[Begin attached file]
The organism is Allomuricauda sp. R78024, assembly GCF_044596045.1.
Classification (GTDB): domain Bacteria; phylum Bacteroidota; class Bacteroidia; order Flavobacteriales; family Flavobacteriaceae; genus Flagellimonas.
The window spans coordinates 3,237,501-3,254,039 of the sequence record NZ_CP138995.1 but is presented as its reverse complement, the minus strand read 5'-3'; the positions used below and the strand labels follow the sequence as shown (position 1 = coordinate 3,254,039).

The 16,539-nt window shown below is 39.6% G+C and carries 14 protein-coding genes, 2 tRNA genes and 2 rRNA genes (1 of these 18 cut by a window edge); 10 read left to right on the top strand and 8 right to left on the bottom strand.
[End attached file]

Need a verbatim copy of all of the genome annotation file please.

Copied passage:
The organism is Allomuricauda sp. R78024, assembly GCF_044596045.1.
Classification (GTDB): domain Bacteria; phylum Bacteroidota; class Bacteroidia; order Flavobacteriales; family Flavobacteriaceae; genus Flagellimonas.
The window spans coordinates 3,237,501-3,254,039 of the sequence record NZ_CP138995.1 but is presented as its reverse complement, the minus strand read 5'-3'; the positions used below and the strand labels follow the sequence as shown (position 1 = coordinate 3,254,039).

The 16,539-nt window shown below is 39.6% G+C and carries 14 protein-coding genes, 2 tRNA genes and 2 rRNA genes (1 of these 18 cut by a window edge); 10 read left to right on the top strand and 8 right to left on the bottom strand.